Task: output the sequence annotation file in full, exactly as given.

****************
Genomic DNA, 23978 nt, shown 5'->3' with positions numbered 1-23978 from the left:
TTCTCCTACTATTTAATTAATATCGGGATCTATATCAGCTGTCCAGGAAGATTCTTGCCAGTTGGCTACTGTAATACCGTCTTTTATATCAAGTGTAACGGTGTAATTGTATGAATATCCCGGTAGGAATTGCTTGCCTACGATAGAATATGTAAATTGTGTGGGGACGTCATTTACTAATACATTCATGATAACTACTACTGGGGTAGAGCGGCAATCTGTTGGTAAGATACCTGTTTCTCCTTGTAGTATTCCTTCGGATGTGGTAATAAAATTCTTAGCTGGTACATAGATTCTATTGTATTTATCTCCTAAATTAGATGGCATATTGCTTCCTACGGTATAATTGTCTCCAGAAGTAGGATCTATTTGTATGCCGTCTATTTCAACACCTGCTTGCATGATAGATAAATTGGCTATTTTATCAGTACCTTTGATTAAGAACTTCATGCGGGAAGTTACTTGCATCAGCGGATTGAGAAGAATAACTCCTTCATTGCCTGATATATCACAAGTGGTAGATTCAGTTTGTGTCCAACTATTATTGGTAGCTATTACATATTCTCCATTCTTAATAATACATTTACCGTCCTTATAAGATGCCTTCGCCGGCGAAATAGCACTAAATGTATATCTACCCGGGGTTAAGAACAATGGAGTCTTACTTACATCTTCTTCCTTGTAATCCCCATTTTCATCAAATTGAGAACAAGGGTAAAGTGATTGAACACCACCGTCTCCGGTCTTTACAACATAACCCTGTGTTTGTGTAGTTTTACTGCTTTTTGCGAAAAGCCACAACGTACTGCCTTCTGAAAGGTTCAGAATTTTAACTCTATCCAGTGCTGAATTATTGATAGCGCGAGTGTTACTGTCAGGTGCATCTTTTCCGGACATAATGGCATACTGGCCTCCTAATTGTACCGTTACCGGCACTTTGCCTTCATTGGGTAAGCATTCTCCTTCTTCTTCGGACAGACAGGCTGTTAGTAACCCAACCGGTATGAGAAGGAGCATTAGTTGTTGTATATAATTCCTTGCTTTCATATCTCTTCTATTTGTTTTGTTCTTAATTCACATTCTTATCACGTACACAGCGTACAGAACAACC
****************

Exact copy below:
Genomic DNA, 23978 nt, shown 5'->3' with positions numbered 1-23978 from the left:
TTCTCCTACTATTTAATTAATATCGGGATCTATATCAGCTGTCCAGGAAGATTCTTGCCAGTTGGCTACTGTAATACCGTCTTTTATATCAAGTGTAACGGTGTAATTGTATGAATATCCCGGTAGGAATTGCTTGCCTACGATAGAATATGTAAATTGTGTGGGGACGTCATTTACTAATACATTCATGATAACTACTACTGGGGTAGAGCGGCAATCTGTTGGTAAGATACCTGTTTCTCCTTGTAGTATTCCTTCGGATGTGGTAATAAAATTCTTAGCTGGTACATAGATTCTATTGTATTTATCTCCTAAATTAGATGGCATATTGCTTCCTACGGTATAATTGTCTCCAGAAGTAGGATCTATTTGTATGCCGTCTATTTCAACACCTGCTTGCATGATAGATAAATTGGCTATTTTATCAGTACCTTTGATTAAGAACTTCATGCGGGAAGTTACTTGCATCAGCGGATTGAGAAGAATAACTCCTTCATTGCCTGATATATCACAAGTGGTAGATTCAGTTTGTGTCCAACTATTATTGGTAGCTATTACATATTCTCCATTCTTAATAATACATTTACCGTCCTTATAAGATGCCTTCGCCGGCGAAATAGCACTAAATGTATATCTACCCGGGGTTAAGAACAATGGAGTCTTACTTACATCTTCTTCCTTGTAATCCCCATTTTCATCAAATTGAGAACAAGGGTAAAGTGATTGAACACCACCGTCTCCGGTCTTTACAACATAACCCTGTGTTTGTGTAGTTTTACTGCTTTTTGCGAAAAGCCACAACGTACTGCCTTCTGAAAGGTTCAGAATTTTAACTCTATCCAGTGCTGAATTATTGATAGCGCGAGTGTTACTGTCAGGTGCATCTTTTCCGGACATAATGGCATACTGGCCTCCTAATTGTACCGTTACCGGCACTTTGCCTTCATTGGGTAAGCATTCTCCTTCTTCTTCGGACAGACAGGCTGTTAGTAACCCAACCGGTATGAGAAGGAGCATTAGTTGTTGTATATAATTCCTTGCTTTCATATCTCTTCTATTTGTTTTGTTCTTAATTCACATTCTTATCACGTACACAGCGTACAGAACAACC